Byron’s most famous poem is Don Juan which dates from 1818; this is a work which reveals the poet’s humour and wit in contrast to the melancholy of Childe Harold. A liaison with the beautiful Teresa Guiccioli introduced the poet into a new milieu which revitalised him; he became involved in the struggle to free Venice from Austrian rule. His work became re-politicised as a result, but his interest in this cause eventually waned in favour of the struggle of the Greeks for independence from the Turks. He took personal command of a brigade of Greek soldiers but died in Missolonghi of a fever (April, 1824) contracted during his Greek expedition. His posthumous reputation was quickly established: he became one of the most potent symbols of the Romantic movement. He was seen as a man of infinite sympathy and grace, on the side of the disadvantaged and weak, and free of the conventional morality and hypocrisy which were the mark of the typical Englishman in the eyes of Europeans. He was someone who could combine irony and humour (which is modern enough to make us laugh out loud today) with the deepest seriousness. The glamorous reputation his name enjoyed on the continent after his death is impossible to exaggerate.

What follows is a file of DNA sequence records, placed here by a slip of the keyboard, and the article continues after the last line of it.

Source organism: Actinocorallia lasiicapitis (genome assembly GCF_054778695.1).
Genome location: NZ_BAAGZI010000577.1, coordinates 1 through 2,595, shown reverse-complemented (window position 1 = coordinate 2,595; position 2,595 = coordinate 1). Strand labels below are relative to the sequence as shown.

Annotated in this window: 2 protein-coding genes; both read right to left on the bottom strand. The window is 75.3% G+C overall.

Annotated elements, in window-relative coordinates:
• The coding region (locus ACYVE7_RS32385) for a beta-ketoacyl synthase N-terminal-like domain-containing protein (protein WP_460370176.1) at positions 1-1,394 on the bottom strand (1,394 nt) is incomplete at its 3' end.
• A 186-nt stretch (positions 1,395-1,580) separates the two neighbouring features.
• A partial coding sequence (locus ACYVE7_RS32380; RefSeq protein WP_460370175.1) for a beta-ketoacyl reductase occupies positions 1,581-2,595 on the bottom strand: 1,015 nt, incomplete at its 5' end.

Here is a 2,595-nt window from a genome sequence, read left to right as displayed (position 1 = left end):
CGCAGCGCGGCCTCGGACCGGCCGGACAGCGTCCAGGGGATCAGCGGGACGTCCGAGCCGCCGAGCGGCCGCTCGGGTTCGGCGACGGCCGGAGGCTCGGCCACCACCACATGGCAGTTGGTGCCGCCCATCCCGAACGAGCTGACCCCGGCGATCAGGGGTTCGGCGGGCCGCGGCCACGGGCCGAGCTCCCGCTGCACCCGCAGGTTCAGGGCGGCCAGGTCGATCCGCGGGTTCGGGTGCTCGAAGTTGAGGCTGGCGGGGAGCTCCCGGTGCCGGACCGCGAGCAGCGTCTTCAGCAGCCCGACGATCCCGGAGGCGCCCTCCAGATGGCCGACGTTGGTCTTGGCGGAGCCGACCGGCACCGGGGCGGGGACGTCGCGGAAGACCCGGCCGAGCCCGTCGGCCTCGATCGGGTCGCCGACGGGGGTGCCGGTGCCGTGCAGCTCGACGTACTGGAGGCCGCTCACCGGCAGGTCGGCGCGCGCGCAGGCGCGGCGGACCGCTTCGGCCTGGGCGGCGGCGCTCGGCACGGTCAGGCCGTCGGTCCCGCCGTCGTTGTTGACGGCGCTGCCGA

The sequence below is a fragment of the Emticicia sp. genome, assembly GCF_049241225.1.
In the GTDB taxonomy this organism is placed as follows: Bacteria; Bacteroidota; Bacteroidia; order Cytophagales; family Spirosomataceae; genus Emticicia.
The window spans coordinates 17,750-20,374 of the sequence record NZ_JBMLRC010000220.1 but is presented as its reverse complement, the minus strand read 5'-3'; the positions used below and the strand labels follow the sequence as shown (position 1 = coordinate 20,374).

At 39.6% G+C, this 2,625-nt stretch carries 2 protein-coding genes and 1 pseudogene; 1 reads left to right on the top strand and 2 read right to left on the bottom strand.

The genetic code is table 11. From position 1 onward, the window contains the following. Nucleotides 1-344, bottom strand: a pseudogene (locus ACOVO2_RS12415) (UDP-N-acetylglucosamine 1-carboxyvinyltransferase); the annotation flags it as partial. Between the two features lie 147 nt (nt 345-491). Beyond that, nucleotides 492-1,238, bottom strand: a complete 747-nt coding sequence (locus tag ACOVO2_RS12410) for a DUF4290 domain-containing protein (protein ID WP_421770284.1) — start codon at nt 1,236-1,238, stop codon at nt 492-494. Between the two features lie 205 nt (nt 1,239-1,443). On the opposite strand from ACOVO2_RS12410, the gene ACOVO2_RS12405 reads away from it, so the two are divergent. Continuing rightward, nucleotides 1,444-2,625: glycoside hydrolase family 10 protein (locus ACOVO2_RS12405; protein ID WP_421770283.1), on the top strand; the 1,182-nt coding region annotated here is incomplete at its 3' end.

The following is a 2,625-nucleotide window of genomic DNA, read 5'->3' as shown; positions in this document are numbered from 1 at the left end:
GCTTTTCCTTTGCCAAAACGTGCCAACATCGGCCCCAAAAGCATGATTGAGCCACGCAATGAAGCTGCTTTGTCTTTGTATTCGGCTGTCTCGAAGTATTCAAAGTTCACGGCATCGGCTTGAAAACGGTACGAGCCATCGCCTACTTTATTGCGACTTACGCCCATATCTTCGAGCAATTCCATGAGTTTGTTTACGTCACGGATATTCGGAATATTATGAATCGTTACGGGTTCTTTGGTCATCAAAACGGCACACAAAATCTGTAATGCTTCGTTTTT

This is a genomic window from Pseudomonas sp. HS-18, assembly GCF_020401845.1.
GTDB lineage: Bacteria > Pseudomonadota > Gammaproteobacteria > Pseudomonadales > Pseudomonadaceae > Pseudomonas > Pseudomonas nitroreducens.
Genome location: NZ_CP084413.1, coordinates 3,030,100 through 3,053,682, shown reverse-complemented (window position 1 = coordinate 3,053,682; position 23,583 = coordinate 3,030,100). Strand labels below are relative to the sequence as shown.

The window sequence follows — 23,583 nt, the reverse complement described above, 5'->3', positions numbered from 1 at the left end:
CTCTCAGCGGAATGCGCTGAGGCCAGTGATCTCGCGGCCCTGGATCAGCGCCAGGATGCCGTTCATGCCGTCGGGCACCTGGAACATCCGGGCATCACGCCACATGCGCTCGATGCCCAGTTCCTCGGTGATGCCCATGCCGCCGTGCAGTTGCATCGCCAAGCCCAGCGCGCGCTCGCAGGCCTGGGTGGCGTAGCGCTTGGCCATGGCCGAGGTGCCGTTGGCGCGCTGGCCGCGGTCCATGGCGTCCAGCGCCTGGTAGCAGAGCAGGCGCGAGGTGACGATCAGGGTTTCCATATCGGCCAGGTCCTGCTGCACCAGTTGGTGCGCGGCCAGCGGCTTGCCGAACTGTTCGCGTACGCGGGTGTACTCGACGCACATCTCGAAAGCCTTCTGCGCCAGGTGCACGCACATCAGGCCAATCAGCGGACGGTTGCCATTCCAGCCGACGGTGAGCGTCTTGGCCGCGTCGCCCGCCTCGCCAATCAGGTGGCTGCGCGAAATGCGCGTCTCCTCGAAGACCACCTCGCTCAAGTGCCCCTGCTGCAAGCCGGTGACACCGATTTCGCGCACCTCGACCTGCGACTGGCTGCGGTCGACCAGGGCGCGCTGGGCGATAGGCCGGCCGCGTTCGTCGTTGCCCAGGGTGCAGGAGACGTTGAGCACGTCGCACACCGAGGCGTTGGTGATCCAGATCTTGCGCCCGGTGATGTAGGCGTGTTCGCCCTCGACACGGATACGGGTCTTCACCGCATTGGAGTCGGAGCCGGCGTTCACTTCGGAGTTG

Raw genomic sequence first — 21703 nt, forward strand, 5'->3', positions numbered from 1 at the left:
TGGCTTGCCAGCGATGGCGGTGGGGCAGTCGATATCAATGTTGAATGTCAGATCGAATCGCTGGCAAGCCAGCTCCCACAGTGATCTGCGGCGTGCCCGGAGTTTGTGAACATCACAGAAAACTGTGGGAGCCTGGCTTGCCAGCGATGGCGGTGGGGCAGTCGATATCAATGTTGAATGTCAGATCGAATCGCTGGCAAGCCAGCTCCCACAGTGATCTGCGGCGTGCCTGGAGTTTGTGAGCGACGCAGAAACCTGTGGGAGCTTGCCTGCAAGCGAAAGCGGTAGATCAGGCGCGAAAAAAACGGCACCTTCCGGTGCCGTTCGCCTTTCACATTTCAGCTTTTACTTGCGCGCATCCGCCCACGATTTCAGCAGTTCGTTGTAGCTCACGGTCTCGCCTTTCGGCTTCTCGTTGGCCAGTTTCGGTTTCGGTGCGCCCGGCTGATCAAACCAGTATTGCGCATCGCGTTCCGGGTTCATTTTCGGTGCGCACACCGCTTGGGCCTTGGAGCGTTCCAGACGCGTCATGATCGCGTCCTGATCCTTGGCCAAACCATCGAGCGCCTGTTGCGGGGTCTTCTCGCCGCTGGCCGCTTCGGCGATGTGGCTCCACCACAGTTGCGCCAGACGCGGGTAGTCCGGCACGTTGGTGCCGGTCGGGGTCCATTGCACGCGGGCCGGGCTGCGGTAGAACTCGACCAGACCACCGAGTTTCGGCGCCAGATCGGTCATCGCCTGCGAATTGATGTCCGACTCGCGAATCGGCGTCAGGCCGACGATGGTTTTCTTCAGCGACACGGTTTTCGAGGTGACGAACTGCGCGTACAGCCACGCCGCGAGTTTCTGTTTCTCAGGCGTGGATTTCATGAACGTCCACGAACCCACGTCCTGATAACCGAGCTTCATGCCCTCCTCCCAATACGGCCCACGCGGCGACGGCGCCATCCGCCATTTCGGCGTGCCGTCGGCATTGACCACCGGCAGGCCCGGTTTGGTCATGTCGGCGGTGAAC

from notes by Graham Johnson ©